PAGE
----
Wednesday, November 10, 2010


11 Nov 2010 UPDATE:

The article published by The Star today  merely states that 


The Perak government has asked all local councils in the state to study the feasibility of using tranquiliser darts to put down strays. 


There is no mention of the ban on shooting of dogs. And the question that begs to be asked is "Why must these strays be put down before giving them a chance to be rehomed, or even to consider other methods of stray management such as Trap, Neuter and Release?




10 Nov 2010: AWAM has just received news from PetPositive that the DVS has ordered and immediate end to all dog shooting in Malaysia following a meeting between DVS and several animal welfare/rights groups. 


This is excellent news and AWAM hopes that the DVS will hold true to their word and ensure that this ban is implemented with immediate effect. AWAM and all animal lovers look forward to seeing this news made official in our local press. 

However, in addition to a ban on shooting of dogs in the country, AWAM would like to stress that the management of strays in the country needs a complete overhaul. This includes, and is not limited to, significantly improved and humane dog catching methods (such as humane traps) as well as a major upgrade of the local pounds. 


Source: PetPositive

Veterinary Department Orders An Immediate End To All Dog-Shooting In Malaysia


THE DEPARTMENT OF VETERINARY SERVICES (DVS) has called for an immediate ban on dog-shooting in the entire country.

This follows the senseless shooting to death of a senior therapy dog named "Spunk" in Taman Merdeka by the Ipoh City Council or MBI on October 30th, last month. 

The canine belonged to a 75-year-old retired teacher who is a member of the Malaysian Animal-Assisted Therapy for the Disabled and Elderly Association (PETPOSITIVE). 
"Not only was it an extremely sad and regrettable incident but the killing of an animal that brought only hope and companionship to a senior citizen is inexcusable and a major embarrassment to Malaysia's image internationally," said Datuk Dr Abdul Aziz Jamalludin, (right)  the Director-General of the DVS.
"The DVS views what happened very seriously," he added to a question put by PET+BLOGSPOT at a press conference this afternoon at the Department of Agriculture building here.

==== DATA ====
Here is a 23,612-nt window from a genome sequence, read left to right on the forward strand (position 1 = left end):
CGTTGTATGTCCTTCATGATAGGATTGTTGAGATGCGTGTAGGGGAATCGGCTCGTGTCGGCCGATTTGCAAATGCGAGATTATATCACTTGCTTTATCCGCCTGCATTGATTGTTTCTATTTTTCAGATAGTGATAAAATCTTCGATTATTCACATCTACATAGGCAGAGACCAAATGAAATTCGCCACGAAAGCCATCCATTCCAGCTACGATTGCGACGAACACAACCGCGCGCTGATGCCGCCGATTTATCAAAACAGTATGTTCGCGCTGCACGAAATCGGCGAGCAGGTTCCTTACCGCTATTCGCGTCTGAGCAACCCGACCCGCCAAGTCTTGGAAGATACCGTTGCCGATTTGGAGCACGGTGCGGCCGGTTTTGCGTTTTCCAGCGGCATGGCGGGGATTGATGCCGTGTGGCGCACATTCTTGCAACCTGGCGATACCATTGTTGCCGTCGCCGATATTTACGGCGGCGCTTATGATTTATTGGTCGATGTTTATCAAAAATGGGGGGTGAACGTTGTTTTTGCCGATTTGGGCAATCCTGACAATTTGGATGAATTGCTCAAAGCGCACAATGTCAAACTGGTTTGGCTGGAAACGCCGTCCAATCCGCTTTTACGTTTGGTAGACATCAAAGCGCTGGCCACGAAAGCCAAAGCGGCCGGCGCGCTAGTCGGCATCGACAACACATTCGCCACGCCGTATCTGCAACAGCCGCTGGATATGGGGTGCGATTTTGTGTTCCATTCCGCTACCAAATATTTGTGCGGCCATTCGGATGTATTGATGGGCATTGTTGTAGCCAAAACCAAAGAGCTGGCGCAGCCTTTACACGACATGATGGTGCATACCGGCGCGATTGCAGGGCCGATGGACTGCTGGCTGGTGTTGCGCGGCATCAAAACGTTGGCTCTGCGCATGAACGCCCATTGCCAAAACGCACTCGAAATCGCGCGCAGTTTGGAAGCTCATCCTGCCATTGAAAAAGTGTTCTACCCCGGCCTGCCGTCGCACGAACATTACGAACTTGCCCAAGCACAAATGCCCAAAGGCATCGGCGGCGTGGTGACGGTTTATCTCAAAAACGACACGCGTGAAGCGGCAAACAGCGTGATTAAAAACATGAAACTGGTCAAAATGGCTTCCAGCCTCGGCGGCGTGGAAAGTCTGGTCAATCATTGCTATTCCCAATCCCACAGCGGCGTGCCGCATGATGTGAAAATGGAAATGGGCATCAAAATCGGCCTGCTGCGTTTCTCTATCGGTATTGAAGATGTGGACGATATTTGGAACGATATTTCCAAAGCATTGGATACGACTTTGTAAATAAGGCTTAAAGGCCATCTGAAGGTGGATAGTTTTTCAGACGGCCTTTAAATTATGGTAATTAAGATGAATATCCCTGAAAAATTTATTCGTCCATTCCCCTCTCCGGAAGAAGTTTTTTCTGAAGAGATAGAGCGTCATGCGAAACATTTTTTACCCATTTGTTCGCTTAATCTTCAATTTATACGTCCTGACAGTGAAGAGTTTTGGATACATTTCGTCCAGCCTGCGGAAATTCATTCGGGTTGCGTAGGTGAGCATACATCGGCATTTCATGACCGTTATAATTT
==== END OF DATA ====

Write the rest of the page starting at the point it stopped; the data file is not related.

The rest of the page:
Dr Aziz was speaking at the conclusion of a special open dialogue session this morning in which he served as the chair. 
Dr Aziz leading the discussion
The event, which was organised by the DVS, brought together about 30 people from government bodies as well as animal rights and welfare NGOs.

Apart from Petpositive, the other representatives came from the Independent Living and Training Centre (ILTC) in Rawang, Selangor, SPCAs from Selangor and Ipoh, Noah's Ark also from Perak, state and the Malaysian National Animal Welfare Foundation (MNAWF) from Kuala Lumpur.

The MNAWF was represented by its chairman Datuk Dr Mohd Nordin Mohd Nor, a former director-general of the Veterinary Services Department.
Petpositive called for the immediate outlawing of dog-shooting at the meeting. This was echoed by all of the NGOs at the meeting.

Cruel to shoot dogs
"The reason why local councils resort to dog-shooting is to find a quick solution to the problem of strays but this is not an acceptable solution," Dr Aziz pointed out.

"Dog-shooting is not only unnecessary but a cruel practice that is unacceptable in today's world," he added.

"It is also very dangerous as the bullet could strike human beings.
"Councils will no longer be allowed to shoot dogs but only under special situations such as in disease situations; however, it can only be done in very rare cases and under the supervision of qualified veterinarians.

"Councils should instead employ more humane methods to effectively deal with the stray problem by catching them and offering training to their catchers.

"Councils that currently exercise dog-shooting currently should learn from local councils in Selangor, in particular, that have abandoned such practices and now employ humane and more effective methods in stray management. 

Dr Aziz says his department will be writing immediately to the MBI to instruct them to cease all dog-shooting. 

This will also apply to other local councils in the country that is also engaging in such practices. 
A representative of the Ministry of Housing and Local Government who was present at today's meeting said that his department will also do the same.
Speaking to PET+BLOGSPOT after the meeting, Dr Ranjit Kaur from Noah's Ark said she was delighted by the decision of the DVS and the action that will be taken.

"As an advocate who has been actively fighting against canine-shooting in our city for many years, it was truly worth traveling all the way to this meeting."

Beaming also from ear to ear was Dr Goh Hue Lang, the head of SPCA in Ipoh. 
"Whilst dog-shooting is going to be a thing of the past, there are still many things to do to solve the problem of stray dogs in the city which we all need to put our heads together in order to find the best solution," she said.

Newcomer to the animal rights movement, Francis Siva, president of ILTC, said he was most impressed with Dr Aziz.

"He came across as a very approachable DG who had an amazing understand of dogs, their behaviour and how best to approach the issue," he noted.

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